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I'm looking for an elegant way to generate a thumbnail for use with the FileAPI. Currently I get a DataURL representing an image. Problem is, if the image is very large, than moving it around and rerendering it becomes CPU intensive. I can see 2 options to get around this.

  • Generate a thumbnail on the client
  • Generate a thumbnail on the server, send the thumbnail back to the client (AJAX).

With HTML5 we have a canvas element? Does anyone know how to use it to generate thumbnails from pictures? They don't have to be perfect -- sampling quality is acceptable. Is there a jQuery plugin that will do this for me? Are there any other way to speed up the clientside use of large images?

I'm using HTML5, and Firefox 3.6+: there is no need to support anything other than Firefox 3.6+, please don't provide suggestions for IE 6.0

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Check out this question, it may help:… – robertc Jul 12 '10 at 23:56

Here’s what you can do:

function getThumbnail(original, scale) {
  var canvas = document.createElement("canvas")

  canvas.width = original.width * scale
  canvas.height = original.height * scale

    (original, 0, 0, canvas.width, canvas.height)

  return canvas

Now, to create thumbnails, you simply do the equivalent of this:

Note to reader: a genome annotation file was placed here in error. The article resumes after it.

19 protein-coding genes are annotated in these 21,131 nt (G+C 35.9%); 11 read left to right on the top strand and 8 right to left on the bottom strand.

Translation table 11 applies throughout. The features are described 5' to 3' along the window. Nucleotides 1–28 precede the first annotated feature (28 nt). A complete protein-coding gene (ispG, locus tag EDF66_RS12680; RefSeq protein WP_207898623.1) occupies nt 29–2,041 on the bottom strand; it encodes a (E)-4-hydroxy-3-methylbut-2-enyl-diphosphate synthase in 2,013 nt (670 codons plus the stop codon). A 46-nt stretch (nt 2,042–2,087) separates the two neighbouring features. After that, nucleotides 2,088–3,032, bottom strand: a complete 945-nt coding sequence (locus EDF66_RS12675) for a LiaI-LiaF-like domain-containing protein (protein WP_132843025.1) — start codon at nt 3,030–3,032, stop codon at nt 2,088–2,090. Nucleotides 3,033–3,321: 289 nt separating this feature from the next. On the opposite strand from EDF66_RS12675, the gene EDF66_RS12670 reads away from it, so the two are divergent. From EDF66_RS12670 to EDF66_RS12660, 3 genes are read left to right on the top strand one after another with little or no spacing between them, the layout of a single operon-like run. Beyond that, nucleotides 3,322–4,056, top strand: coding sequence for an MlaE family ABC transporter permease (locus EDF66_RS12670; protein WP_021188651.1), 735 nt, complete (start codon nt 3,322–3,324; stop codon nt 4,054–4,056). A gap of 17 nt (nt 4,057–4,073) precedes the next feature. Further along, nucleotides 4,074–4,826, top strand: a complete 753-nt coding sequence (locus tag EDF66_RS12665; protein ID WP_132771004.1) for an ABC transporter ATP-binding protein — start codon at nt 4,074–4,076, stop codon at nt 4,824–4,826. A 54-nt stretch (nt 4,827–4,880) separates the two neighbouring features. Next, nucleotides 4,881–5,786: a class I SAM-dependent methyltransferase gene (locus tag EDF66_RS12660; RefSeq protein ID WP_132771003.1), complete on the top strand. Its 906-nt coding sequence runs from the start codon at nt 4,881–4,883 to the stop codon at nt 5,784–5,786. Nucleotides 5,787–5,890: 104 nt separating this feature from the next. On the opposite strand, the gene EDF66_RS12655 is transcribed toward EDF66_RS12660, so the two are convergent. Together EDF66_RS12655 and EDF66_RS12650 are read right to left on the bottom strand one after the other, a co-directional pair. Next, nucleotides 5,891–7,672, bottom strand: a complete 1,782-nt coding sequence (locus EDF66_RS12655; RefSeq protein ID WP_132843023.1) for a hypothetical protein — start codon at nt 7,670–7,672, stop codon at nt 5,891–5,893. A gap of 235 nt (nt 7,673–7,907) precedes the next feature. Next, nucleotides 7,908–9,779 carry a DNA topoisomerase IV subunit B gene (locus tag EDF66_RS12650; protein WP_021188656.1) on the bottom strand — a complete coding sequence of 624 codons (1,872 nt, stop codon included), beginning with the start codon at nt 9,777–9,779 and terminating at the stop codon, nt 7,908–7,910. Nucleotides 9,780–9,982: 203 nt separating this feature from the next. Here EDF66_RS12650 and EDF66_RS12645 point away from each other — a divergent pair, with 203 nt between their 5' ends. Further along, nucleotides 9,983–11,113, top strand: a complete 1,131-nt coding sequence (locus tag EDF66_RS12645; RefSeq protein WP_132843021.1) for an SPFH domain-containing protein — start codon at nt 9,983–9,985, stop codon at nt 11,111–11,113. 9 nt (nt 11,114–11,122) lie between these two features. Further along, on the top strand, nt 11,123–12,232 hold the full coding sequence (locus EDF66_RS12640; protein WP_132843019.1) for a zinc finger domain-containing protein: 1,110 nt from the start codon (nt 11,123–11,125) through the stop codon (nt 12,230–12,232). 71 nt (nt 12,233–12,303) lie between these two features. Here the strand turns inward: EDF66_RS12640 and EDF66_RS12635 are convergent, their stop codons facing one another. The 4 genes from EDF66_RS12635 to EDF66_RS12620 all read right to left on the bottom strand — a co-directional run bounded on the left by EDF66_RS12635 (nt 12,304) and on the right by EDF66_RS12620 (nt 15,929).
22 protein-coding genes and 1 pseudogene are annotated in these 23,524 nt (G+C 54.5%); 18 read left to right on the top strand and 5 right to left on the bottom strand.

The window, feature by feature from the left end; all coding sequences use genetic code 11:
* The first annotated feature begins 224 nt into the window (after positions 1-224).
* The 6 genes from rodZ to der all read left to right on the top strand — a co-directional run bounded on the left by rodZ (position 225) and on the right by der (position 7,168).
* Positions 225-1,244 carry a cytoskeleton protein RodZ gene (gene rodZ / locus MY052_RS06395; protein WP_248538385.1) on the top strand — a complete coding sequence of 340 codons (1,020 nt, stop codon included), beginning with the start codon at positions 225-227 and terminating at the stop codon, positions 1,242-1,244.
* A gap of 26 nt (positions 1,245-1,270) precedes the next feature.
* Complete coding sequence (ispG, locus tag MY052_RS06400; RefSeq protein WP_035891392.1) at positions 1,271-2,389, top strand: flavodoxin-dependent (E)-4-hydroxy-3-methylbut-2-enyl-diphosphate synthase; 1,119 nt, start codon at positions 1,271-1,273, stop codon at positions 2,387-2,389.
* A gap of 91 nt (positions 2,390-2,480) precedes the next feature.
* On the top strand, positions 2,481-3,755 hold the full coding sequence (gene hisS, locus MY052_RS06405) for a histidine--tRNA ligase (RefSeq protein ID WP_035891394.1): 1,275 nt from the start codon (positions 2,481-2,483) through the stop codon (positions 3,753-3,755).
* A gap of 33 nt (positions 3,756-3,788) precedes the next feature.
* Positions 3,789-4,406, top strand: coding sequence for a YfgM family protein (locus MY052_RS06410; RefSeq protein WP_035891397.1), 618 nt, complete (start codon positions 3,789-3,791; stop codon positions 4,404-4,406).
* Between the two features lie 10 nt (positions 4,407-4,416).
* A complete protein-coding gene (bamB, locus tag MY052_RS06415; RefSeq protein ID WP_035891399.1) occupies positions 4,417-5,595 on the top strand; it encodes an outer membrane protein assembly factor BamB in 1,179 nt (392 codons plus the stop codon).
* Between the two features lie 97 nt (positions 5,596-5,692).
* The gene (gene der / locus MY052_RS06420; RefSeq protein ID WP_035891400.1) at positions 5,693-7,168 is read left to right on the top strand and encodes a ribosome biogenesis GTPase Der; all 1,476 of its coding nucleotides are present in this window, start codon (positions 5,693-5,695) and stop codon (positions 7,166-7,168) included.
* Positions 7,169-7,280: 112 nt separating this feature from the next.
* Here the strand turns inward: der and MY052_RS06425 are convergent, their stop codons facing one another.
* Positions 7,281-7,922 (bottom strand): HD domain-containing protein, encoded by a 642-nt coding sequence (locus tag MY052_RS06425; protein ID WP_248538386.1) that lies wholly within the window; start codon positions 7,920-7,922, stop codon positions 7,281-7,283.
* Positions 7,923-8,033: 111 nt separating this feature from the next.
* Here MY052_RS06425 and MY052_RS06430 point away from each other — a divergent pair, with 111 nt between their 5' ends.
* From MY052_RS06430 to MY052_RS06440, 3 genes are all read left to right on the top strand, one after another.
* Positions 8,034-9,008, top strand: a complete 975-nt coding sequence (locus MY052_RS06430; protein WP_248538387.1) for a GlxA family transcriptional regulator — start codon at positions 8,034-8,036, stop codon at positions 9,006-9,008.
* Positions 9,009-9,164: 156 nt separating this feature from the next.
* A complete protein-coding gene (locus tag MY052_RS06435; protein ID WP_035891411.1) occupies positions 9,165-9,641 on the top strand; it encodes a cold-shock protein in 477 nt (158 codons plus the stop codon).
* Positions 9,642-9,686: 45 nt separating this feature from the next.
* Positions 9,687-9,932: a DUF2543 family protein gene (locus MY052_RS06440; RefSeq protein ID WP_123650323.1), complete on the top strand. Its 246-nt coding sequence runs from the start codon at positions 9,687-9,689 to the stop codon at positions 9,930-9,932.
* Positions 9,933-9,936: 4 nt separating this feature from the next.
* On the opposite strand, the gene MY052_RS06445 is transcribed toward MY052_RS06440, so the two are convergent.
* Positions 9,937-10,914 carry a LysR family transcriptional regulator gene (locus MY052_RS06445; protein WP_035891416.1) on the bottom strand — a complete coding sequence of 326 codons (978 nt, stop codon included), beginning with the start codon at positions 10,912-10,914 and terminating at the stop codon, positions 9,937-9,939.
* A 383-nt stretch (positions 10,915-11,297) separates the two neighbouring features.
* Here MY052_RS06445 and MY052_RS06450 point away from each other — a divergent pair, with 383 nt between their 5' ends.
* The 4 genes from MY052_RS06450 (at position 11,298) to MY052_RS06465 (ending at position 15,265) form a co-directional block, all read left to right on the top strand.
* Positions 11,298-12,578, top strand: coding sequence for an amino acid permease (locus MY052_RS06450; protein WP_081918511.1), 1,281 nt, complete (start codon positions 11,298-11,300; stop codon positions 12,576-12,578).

var image = document.getElementsByTagName("img")[0]
var thumbnail = getThubmnail(image, 1/5)


Note: Remember to make sure that the image is loaded (using onload) before trying to make a thumbnail of it.

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Okay, the way I can see this working is drawing the image to the canvas at a smaller size, then exporting the canvas. Say you want a 64px thumbnail:

var thumbSize = 64;
var canvas = document.getElementById("canvas");
canvas.width = thumbSize;
canvas.height = thumbSize;
var c = canvas.getContext("2d");
var img = new Image();
img.onload = function(e) {
    c.drawImage(this, 0, 0, thumbSize, thumbSize);
    document.getElementById("thumb").src = canvas.toDataURL("image/png");
img.src = fileDataURL;

With this code, an image element with the id "thumb" is used as the thumbnail element. fileDataURL is the data URL that you got from the file API.

More information on drawing images to the canvas:

And on exporting canvas data:

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While this link may answer the question, it is better to include the essential parts of the answer here and provide the link for reference. Link-only answers can become invalid if the linked page changes. – Craigy Aug 10 '12 at 16:58

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